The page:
A new Pew Research Poll found that the Republican Party’s unfavorable rating had risen to its highest level since 1992.
According to Pew:
The Republican Party’s image, already quite negative, has slipped since last fall. Currently 33% of the public has a favorable impression of the Republican Party, while 62% have an unfavorable view. Unfavorable opinions of the GOP are now as high as at any point since 1992.
In October, 37% viewed the Republican Party favorably and 58% viewed it unfavorably. The decline in favorability since then has largely come among Republicans themselves: In the current survey, 68% of Republicans view their party positively, down from 79% last fall.
Among most demographic groups, more have a favorable opinion of the Democratic Party than the Republican Party. While women are more likely than men to view the Democratic Party favorably (49% vs. 42%), only about a third of women (32%) and men (33%) have a favorable impression of the Republican Party.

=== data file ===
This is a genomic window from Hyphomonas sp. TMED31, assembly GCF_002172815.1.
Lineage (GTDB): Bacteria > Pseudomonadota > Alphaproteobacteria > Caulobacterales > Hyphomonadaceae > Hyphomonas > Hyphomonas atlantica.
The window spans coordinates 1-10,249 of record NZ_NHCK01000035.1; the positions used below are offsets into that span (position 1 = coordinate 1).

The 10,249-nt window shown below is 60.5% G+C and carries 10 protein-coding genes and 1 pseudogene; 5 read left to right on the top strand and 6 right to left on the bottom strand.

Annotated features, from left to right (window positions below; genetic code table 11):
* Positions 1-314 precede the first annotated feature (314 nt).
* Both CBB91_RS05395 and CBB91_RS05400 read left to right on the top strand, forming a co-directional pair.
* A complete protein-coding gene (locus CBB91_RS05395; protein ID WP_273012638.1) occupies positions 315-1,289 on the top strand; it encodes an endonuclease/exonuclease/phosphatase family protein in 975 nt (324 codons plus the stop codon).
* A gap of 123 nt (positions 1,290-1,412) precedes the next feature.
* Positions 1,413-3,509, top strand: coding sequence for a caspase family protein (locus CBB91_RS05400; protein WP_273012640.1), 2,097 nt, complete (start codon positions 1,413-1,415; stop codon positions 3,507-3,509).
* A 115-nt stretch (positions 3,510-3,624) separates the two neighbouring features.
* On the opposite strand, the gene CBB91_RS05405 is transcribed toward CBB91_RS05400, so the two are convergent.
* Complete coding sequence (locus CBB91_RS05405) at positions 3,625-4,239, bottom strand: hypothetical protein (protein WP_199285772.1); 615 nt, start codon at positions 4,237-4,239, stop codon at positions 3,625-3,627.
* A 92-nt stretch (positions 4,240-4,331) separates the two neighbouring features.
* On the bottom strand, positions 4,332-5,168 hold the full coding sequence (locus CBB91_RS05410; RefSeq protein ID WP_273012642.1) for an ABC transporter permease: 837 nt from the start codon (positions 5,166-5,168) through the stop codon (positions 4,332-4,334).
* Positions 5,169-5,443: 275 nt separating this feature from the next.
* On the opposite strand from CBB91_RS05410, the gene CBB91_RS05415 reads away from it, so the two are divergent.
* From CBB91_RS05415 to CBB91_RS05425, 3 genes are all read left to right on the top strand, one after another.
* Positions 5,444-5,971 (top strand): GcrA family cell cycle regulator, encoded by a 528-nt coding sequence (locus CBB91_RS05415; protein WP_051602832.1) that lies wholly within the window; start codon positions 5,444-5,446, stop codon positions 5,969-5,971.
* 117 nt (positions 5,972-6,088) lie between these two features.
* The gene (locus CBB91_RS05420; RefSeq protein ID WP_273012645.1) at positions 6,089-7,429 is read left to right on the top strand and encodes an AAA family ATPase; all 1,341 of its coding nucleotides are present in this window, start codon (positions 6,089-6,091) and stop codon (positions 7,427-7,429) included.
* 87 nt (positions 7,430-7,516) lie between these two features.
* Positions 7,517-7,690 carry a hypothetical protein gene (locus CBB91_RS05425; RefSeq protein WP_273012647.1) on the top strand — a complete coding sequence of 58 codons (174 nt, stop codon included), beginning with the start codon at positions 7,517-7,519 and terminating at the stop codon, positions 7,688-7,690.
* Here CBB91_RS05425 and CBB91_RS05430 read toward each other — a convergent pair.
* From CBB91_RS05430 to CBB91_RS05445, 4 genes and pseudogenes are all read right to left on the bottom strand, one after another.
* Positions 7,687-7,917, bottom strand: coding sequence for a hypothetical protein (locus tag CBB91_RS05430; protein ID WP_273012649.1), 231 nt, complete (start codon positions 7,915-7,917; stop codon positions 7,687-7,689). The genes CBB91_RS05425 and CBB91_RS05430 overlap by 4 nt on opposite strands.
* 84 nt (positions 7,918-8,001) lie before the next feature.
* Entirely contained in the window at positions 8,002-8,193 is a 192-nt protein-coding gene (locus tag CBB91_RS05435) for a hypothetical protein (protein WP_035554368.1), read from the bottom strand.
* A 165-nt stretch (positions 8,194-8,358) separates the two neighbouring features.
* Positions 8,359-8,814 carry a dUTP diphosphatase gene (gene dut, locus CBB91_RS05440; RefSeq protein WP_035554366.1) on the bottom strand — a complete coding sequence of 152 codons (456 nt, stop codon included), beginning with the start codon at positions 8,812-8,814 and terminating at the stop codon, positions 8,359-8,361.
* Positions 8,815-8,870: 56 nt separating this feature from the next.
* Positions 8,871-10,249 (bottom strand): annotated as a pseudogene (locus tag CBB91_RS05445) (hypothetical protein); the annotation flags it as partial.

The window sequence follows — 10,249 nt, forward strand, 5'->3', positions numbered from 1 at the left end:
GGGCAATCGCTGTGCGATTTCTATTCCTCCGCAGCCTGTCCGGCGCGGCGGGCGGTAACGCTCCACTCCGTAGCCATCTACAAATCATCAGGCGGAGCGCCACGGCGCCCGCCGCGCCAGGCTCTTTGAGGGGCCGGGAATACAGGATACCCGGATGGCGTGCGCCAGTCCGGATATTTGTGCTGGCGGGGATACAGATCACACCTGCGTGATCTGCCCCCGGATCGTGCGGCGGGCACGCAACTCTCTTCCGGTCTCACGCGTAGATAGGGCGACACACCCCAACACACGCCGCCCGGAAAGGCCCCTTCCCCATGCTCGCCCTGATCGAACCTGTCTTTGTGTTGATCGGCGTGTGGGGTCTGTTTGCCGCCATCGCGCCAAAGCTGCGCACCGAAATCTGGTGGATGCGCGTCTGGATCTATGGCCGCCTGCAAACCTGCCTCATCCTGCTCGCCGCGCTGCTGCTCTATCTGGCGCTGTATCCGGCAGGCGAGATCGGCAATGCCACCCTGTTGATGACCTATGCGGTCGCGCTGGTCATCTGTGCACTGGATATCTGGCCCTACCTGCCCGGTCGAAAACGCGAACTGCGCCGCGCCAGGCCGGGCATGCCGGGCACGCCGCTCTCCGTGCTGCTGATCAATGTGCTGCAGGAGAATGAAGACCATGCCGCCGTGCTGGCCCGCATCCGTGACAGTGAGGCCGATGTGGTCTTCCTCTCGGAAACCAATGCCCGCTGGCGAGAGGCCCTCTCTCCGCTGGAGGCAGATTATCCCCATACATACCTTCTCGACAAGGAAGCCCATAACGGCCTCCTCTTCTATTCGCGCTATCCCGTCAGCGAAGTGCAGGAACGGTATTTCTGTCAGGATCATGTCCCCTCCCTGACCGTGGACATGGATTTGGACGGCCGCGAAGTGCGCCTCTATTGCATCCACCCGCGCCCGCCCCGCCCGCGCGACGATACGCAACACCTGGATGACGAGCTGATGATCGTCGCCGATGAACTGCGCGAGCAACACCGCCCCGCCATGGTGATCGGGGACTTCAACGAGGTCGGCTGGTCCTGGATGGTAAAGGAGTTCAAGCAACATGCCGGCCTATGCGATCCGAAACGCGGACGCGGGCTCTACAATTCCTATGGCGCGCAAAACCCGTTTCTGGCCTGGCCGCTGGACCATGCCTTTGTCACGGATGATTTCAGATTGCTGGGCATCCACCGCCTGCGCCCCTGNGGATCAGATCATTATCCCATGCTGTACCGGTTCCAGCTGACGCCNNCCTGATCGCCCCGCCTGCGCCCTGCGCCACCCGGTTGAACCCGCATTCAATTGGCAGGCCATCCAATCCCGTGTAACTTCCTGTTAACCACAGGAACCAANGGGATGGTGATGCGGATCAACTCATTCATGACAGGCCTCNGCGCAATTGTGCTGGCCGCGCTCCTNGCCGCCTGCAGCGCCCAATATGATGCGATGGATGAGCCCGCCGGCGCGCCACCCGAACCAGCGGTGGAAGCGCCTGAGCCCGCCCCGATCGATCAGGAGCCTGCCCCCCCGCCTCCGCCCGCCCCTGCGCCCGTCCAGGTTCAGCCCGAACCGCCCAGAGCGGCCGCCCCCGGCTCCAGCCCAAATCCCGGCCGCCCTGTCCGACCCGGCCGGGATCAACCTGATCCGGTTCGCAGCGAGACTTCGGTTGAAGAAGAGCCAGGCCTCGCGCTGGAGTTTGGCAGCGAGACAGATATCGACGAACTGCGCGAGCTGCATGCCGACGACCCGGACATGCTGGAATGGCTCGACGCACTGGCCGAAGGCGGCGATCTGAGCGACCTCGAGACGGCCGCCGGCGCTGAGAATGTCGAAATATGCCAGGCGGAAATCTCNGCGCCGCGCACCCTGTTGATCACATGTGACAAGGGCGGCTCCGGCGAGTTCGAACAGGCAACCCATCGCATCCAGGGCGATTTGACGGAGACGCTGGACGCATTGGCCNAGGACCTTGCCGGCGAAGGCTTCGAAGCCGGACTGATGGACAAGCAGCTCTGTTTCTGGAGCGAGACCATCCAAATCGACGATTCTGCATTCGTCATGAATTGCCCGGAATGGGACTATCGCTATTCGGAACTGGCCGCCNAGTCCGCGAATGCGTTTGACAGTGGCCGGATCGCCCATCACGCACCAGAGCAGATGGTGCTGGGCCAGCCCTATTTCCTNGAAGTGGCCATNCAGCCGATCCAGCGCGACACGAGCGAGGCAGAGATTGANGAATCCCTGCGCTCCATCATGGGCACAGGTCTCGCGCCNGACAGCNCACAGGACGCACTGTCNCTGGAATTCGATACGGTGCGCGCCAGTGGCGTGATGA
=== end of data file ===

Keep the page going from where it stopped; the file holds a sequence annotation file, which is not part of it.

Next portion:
As in the past, most blacks (79%) view the Democratic Party favorably, while an identical share of blacks has a negative opinion of the Republican Party. Among Hispanics, 56% have a positive view of the Democratic Party; 61% of Hispanics have an unfavorable opinion of the GOP.
Democratic approval ratings have held steady, and more demographic groups have a favorable rating of the Democratic Party than the Republican Party.
The conclusion that can be drawn from the data is that Donald Trump and Ted Cruz are chasing Republicans out of the Republican Party. A party base that has a negative opinion of their own party is not a recipe for victory in November.
The extreme negativity of Trump’s presidential campaign driving the Republican Party into the ground. Republicans have no positive vision for the country. They have no plan for the future. Negativity breeds negativity. Republicans are caught in an endless cycle of appealing to a smaller and more negative electorate.
Pew’s numbers demonstrate that Trump is destroying the Republican Party with his ugly and divisive presidential campaign.